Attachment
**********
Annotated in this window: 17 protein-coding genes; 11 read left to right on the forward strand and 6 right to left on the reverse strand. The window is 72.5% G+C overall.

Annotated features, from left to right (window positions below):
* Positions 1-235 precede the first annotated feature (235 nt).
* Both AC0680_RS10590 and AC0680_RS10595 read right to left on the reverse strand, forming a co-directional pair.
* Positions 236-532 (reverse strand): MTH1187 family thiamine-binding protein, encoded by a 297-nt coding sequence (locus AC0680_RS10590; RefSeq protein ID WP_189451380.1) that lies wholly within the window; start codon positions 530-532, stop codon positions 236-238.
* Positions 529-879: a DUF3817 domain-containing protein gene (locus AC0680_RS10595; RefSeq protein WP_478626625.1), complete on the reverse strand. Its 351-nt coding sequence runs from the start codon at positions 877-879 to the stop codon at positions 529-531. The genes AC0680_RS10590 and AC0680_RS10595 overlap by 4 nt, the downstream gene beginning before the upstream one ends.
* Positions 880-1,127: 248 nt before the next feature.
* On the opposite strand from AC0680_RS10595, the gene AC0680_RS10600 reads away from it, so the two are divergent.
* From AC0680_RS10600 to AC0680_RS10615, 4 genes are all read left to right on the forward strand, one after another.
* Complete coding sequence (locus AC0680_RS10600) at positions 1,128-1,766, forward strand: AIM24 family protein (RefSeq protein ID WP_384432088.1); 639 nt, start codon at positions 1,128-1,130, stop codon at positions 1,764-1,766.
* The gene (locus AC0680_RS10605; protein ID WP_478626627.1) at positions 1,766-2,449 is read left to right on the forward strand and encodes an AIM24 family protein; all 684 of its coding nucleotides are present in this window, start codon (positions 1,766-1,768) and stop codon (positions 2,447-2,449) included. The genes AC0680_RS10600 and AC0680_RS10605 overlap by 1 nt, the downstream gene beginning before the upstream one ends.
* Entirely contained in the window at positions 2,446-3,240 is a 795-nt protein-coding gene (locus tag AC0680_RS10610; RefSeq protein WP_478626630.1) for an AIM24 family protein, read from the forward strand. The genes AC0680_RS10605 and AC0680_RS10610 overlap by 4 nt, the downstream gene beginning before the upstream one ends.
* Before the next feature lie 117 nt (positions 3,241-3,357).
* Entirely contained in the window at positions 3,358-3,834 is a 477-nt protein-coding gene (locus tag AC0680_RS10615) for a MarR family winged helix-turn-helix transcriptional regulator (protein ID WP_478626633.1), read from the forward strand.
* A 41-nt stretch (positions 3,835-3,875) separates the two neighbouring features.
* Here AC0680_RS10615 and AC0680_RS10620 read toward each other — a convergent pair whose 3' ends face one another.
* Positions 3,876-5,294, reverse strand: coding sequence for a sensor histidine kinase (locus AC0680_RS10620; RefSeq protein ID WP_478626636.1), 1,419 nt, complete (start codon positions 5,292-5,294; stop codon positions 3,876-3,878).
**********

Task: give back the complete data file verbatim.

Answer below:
Annotated in this window: 17 protein-coding genes; 11 read left to right on the forward strand and 6 right to left on the reverse strand. The window is 72.5% G+C overall.

Annotated features, from left to right (window positions below):
* Positions 1-235 precede the first annotated feature (235 nt).
* Both AC0680_RS10590 and AC0680_RS10595 read right to left on the reverse strand, forming a co-directional pair.
* Positions 236-532 (reverse strand): MTH1187 family thiamine-binding protein, encoded by a 297-nt coding sequence (locus AC0680_RS10590; RefSeq protein ID WP_189451380.1) that lies wholly within the window; start codon positions 530-532, stop codon positions 236-238.
* Positions 529-879: a DUF3817 domain-containing protein gene (locus AC0680_RS10595; RefSeq protein WP_478626625.1), complete on the reverse strand. Its 351-nt coding sequence runs from the start codon at positions 877-879 to the stop codon at positions 529-531. The genes AC0680_RS10590 and AC0680_RS10595 overlap by 4 nt, the downstream gene beginning before the upstream one ends.
* Positions 880-1,127: 248 nt before the next feature.
* On the opposite strand from AC0680_RS10595, the gene AC0680_RS10600 reads away from it, so the two are divergent.
* From AC0680_RS10600 to AC0680_RS10615, 4 genes are all read left to right on the forward strand, one after another.
* Complete coding sequence (locus AC0680_RS10600) at positions 1,128-1,766, forward strand: AIM24 family protein (RefSeq protein ID WP_384432088.1); 639 nt, start codon at positions 1,128-1,130, stop codon at positions 1,764-1,766.
* The gene (locus AC0680_RS10605; protein ID WP_478626627.1) at positions 1,766-2,449 is read left to right on the forward strand and encodes an AIM24 family protein; all 684 of its coding nucleotides are present in this window, start codon (positions 1,766-1,768) and stop codon (positions 2,447-2,449) included. The genes AC0680_RS10600 and AC0680_RS10605 overlap by 1 nt, the downstream gene beginning before the upstream one ends.
* Entirely contained in the window at positions 2,446-3,240 is a 795-nt protein-coding gene (locus tag AC0680_RS10610; RefSeq protein WP_478626630.1) for an AIM24 family protein, read from the forward strand. The genes AC0680_RS10605 and AC0680_RS10610 overlap by 4 nt, the downstream gene beginning before the upstream one ends.
* Before the next feature lie 117 nt (positions 3,241-3,357).
* Entirely contained in the window at positions 3,358-3,834 is a 477-nt protein-coding gene (locus tag AC0680_RS10615) for a MarR family winged helix-turn-helix transcriptional regulator (protein ID WP_478626633.1), read from the forward strand.
* A 41-nt stretch (positions 3,835-3,875) separates the two neighbouring features.
* Here AC0680_RS10615 and AC0680_RS10620 read toward each other — a convergent pair whose 3' ends face one another.
* Positions 3,876-5,294, reverse strand: coding sequence for a sensor histidine kinase (locus AC0680_RS10620; RefSeq protein ID WP_478626636.1), 1,419 nt, complete (start codon positions 5,292-5,294; stop codon positions 3,876-3,878).